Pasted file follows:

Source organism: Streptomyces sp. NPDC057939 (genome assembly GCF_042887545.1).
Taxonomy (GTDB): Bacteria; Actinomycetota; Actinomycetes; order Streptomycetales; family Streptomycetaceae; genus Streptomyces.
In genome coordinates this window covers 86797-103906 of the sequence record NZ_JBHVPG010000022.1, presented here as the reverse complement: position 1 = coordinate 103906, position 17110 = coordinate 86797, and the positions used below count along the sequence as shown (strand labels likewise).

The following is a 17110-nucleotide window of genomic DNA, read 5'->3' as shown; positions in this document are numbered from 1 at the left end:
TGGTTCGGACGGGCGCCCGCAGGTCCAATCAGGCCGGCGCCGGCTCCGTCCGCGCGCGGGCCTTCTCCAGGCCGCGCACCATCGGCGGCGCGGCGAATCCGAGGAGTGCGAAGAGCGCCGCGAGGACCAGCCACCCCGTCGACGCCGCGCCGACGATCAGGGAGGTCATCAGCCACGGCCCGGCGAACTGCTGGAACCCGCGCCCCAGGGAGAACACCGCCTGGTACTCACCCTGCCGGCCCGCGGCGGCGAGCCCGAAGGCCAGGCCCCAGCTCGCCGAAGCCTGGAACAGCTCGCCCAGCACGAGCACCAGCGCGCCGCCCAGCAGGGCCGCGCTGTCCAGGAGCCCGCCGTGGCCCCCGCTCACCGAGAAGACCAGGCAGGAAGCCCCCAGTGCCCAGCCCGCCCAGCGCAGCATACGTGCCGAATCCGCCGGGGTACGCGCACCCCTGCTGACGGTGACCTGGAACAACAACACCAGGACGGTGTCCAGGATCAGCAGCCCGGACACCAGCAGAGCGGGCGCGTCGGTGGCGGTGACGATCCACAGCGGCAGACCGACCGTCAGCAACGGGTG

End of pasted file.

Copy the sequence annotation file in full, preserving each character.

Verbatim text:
Source organism: Streptomyces sp. NPDC057939 (genome assembly GCF_042887545.1).
Taxonomy (GTDB): Bacteria; Actinomycetota; Actinomycetes; order Streptomycetales; family Streptomycetaceae; genus Streptomyces.
In genome coordinates this window covers 86797-103906 of the sequence record NZ_JBHVPG010000022.1, presented here as the reverse complement: position 1 = coordinate 103906, position 17110 = coordinate 86797, and the positions used below count along the sequence as shown (strand labels likewise).

The following is a 17110-nucleotide window of genomic DNA, read 5'->3' as shown; positions in this document are numbered from 1 at the left end:
TGGTTCGGACGGGCGCCCGCAGGTCCAATCAGGCCGGCGCCGGCTCCGTCCGCGCGCGGGCCTTCTCCAGGCCGCGCACCATCGGCGGCGCGGCGAATCCGAGGAGTGCGAAGAGCGCCGCGAGGACCAGCCACCCCGTCGACGCCGCGCCGACGATCAGGGAGGTCATCAGCCACGGCCCGGCGAACTGCTGGAACCCGCGCCCCAGGGAGAACACCGCCTGGTACTCACCCTGCCGGCCCGCGGCGGCGAGCCCGAAGGCCAGGCCCCAGCTCGCCGAAGCCTGGAACAGCTCGCCCAGCACGAGCACCAGCGCGCCGCCCAGCAGGGCCGCGCTGTCCAGGAGCCCGCCGTGGCCCCCGCTCACCGAGAAGACCAGGCAGGAAGCCCCCAGTGCCCAGCCCGCCCAGCGCAGCATACGTGCCGAATCCGCCGGGGTACGCGCACCCCTGCTGACGGTGACCTGGAACAACAACACCAGGACGGTGTCCAGGATCAGCAGCCCGGACACCAGCAGAGCGGGCGCGTCGGTGGCGGTGACGATCCACAGCGGCAGACCGACCGTCAGCAACGGGTG